Co-Workers Selflessly Donate 154 Sick Days To Teacher With Cancer, Help Ease Her Burden

Co-Workers Selflessly Donate 154 Sick Days To Teacher With Cancer, Help Ease Her Burden

When a beloved teacher fell ill, these generous colleagues turned to a creative program to chip in and help her when she needed it most.

Carol Clark, 56, a sixth-grade elementary school teacher from Cudahy, California, was diagnosed with breast cancer last year, reported. Clark used up all the sick days she'd accumulated in her 17 years at Jaime Escalante Elementary School, as well as her vacation days, for doctor's appointments and chemotherapy treatments, according to the Los Angeles Times. Forced to miss more school, she started to lose her salary.

"I lost pay, I lost my medical benefits, I lost all that stuff," she told ABC7.

Her husband, Dave, a fellow teacher, decided to reach out for help, and left a sign-up sheet in the teacher's lounge for anyone to donate up to 20 sick days to Clark. News spread quickly and members of her district responded by donating a total of 154 sick days.

"I was pretty blown away," Clark told the LA Times. "It's an indescribable feeling. It increases your faith in humanity."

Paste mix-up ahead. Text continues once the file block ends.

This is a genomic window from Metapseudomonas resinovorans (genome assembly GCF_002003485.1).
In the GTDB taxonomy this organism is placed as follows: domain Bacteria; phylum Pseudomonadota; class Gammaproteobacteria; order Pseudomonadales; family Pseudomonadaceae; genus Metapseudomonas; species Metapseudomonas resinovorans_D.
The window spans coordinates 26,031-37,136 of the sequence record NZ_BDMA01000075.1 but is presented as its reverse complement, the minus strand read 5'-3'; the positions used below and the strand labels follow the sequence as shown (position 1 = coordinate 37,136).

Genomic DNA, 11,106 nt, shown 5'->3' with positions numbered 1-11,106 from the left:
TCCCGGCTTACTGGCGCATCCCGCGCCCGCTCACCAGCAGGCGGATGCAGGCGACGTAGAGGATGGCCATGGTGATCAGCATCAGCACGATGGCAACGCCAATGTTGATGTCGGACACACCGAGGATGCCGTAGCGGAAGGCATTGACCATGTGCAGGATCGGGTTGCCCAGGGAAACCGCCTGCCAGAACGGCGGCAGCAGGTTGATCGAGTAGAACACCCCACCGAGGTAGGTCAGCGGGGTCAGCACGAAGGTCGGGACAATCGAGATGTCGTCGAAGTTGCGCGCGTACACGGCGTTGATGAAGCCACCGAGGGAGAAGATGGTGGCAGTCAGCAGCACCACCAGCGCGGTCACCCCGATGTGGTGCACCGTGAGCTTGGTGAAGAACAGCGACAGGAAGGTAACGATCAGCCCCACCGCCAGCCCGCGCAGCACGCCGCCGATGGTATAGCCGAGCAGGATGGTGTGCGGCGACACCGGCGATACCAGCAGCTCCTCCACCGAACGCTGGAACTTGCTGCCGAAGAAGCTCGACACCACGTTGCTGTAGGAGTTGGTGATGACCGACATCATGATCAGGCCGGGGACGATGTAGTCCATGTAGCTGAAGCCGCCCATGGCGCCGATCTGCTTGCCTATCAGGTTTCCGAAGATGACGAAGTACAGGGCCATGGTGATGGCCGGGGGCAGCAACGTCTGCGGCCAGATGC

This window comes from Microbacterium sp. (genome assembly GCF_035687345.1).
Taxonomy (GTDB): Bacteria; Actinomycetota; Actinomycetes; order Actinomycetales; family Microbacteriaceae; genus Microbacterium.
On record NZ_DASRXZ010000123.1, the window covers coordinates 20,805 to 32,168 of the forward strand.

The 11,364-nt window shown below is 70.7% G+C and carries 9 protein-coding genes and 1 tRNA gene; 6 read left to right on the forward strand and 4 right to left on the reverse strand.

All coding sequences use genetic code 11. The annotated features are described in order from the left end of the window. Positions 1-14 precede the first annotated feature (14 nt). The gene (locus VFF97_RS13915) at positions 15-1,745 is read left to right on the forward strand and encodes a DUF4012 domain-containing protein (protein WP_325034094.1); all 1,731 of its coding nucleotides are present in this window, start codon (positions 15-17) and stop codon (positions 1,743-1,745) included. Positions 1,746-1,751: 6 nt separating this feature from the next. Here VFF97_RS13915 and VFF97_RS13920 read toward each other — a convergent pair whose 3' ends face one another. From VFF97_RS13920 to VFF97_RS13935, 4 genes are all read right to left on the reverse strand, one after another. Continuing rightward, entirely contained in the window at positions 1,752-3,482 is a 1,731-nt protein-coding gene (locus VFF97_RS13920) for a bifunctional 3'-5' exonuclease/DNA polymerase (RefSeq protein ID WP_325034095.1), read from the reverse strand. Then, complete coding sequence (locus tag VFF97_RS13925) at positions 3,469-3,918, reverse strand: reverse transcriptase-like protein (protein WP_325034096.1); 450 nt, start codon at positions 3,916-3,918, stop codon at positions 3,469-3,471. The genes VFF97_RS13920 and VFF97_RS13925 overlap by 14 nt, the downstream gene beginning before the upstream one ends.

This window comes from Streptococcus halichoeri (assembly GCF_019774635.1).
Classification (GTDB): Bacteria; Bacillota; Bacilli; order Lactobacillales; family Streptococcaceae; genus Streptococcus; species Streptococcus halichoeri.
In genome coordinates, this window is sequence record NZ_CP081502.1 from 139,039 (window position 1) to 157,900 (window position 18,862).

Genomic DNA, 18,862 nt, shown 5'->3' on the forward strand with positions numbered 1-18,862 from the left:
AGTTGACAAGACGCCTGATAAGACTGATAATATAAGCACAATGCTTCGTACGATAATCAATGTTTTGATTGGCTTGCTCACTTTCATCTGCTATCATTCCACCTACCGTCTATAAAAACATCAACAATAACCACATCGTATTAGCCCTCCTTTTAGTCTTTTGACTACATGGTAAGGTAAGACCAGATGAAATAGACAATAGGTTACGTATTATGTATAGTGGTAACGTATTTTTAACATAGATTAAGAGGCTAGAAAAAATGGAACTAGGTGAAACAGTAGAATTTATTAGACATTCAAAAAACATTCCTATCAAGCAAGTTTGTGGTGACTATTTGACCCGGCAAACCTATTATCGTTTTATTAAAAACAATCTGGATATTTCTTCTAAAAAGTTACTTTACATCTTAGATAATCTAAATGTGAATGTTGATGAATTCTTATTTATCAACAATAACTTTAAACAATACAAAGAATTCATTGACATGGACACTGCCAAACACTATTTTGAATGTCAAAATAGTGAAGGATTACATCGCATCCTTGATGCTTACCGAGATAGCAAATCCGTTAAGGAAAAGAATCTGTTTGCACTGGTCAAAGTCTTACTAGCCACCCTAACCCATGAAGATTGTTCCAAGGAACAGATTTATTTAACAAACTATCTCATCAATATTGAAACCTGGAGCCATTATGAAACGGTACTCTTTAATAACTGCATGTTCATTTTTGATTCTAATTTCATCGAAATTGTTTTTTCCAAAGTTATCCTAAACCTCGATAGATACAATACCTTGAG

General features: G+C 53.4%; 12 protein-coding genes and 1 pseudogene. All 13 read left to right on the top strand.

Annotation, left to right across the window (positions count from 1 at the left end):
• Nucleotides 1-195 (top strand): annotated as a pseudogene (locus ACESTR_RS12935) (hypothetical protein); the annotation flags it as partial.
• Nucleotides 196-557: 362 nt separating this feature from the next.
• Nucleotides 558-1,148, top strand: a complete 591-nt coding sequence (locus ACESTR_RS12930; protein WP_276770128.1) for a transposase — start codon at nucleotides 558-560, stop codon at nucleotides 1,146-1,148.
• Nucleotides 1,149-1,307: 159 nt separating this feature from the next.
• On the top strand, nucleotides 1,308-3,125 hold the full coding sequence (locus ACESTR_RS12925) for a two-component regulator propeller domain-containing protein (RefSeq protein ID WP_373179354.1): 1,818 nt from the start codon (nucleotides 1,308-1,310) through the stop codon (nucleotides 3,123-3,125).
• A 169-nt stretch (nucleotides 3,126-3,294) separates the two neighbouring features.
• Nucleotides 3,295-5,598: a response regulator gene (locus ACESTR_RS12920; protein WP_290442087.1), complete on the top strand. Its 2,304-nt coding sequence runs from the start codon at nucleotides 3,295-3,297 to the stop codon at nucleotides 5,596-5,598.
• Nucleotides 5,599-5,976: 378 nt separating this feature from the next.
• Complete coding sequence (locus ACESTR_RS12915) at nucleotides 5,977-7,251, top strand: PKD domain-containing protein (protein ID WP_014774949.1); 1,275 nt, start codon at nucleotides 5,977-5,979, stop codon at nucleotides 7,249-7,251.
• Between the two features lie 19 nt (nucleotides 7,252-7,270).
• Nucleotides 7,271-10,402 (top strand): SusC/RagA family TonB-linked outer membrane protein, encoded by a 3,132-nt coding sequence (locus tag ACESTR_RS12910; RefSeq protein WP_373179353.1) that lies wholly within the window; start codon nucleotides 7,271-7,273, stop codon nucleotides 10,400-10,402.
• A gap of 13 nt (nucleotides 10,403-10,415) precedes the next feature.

The sick days were contributed as part of the Catastrophic Illness Donation program, in which teachers who have exhausted all forms of paid leave and are battling a severe illness can reach out to district employees for leave donations once in their careers, according to the LA Times. Clark's husband had researched the program but hoped that she would never have to resort to using it.

With the donations that poured in -- some from people Clark didn't even know -- the teacher was able to make up the pay that she'd lost, while reserving sick days for future medical needs, ABC7 reported.

Though the Clarks said they were taken aback by how many people donated, teachers at the school told the outlet that they were happy to pitch in.

"Carol has given a lot of love to a lot of people. She doesn't realize it, but she has," teacher Justine Gurrola said to ABC7.

Clark said she feels overwhelmed and grateful for all her colleagues have done, and isn't quite sure how to thank them for the compassionate deed.

"Other people ask me, 'What do you say to people who donate?' I don’t know what to say to them. I say, 'Thank you.' But that doesn’t seem like enough. It was really a tremendous thing that they did," Clark told ABC7.

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